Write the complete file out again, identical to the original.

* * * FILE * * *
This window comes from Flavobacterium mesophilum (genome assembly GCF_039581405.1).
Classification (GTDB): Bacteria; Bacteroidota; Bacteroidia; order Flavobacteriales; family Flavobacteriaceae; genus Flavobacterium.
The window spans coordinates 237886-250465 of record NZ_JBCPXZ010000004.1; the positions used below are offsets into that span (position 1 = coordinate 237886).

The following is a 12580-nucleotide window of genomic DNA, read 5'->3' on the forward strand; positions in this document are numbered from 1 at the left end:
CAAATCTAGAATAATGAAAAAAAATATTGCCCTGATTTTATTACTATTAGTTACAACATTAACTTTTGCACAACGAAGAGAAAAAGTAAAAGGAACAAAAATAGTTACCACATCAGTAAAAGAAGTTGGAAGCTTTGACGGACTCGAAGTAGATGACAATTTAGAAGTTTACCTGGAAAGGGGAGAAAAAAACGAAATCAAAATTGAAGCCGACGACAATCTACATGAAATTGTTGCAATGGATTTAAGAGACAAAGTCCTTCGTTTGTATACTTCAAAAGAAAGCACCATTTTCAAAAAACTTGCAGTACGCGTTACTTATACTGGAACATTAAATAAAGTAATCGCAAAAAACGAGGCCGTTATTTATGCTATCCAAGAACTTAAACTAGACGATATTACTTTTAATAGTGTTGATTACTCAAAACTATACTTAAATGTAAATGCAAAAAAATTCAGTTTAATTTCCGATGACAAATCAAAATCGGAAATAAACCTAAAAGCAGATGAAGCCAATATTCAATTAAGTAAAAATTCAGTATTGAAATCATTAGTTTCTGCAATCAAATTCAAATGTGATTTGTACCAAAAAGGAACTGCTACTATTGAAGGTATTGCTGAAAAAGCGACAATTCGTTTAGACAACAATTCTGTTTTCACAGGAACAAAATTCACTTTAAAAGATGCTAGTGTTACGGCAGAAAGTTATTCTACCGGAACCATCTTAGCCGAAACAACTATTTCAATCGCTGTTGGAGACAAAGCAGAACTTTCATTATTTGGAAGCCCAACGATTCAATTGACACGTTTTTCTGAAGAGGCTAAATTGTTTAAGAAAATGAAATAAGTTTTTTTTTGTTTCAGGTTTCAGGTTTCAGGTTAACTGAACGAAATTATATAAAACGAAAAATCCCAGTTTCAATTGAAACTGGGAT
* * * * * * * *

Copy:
This window comes from Flavobacterium mesophilum (genome assembly GCF_039581405.1).
Classification (GTDB): Bacteria; Bacteroidota; Bacteroidia; order Flavobacteriales; family Flavobacteriaceae; genus Flavobacterium.
The window spans coordinates 237886-250465 of record NZ_JBCPXZ010000004.1; the positions used below are offsets into that span (position 1 = coordinate 237886).

The following is a 12580-nucleotide window of genomic DNA, read 5'->3' on the forward strand; positions in this document are numbered from 1 at the left end:
CAAATCTAGAATAATGAAAAAAAATATTGCCCTGATTTTATTACTATTAGTTACAACATTAACTTTTGCACAACGAAGAGAAAAAGTAAAAGGAACAAAAATAGTTACCACATCAGTAAAAGAAGTTGGAAGCTTTGACGGACTCGAAGTAGATGACAATTTAGAAGTTTACCTGGAAAGGGGAGAAAAAAACGAAATCAAAATTGAAGCCGACGACAATCTACATGAAATTGTTGCAATGGATTTAAGAGACAAAGTCCTTCGTTTGTATACTTCAAAAGAAAGCACCATTTTCAAAAAACTTGCAGTACGCGTTACTTATACTGGAACATTAAATAAAGTAATCGCAAAAAACGAGGCCGTTATTTATGCTATCCAAGAACTTAAACTAGACGATATTACTTTTAATAGTGTTGATTACTCAAAACTATACTTAAATGTAAATGCAAAAAAATTCAGTTTAATTTCCGATGACAAATCAAAATCGGAAATAAACCTAAAAGCAGATGAAGCCAATATTCAATTAAGTAAAAATTCAGTATTGAAATCATTAGTTTCTGCAATCAAATTCAAATGTGATTTGTACCAAAAAGGAACTGCTACTATTGAAGGTATTGCTGAAAAAGCGACAATTCGTTTAGACAACAATTCTGTTTTCACAGGAACAAAATTCACTTTAAAAGATGCTAGTGTTACGGCAGAAAGTTATTCTACCGGAACCATCTTAGCCGAAACAACTATTTCAATCGCTGTTGGAGACAAAGCAGAACTTTCATTATTTGGAAGCCCAACGATTCAATTGACACGTTTTTCTGAAGAGGCTAAATTGTTTAAGAAAATGAAATAAGTTTTTTTTTGTTTCAGGTTTCAGGTTTCAGGTTAACTGAACGAAATTATATAAAACGAAAAATCCCAGTTTCAATTGAAACTGGGAT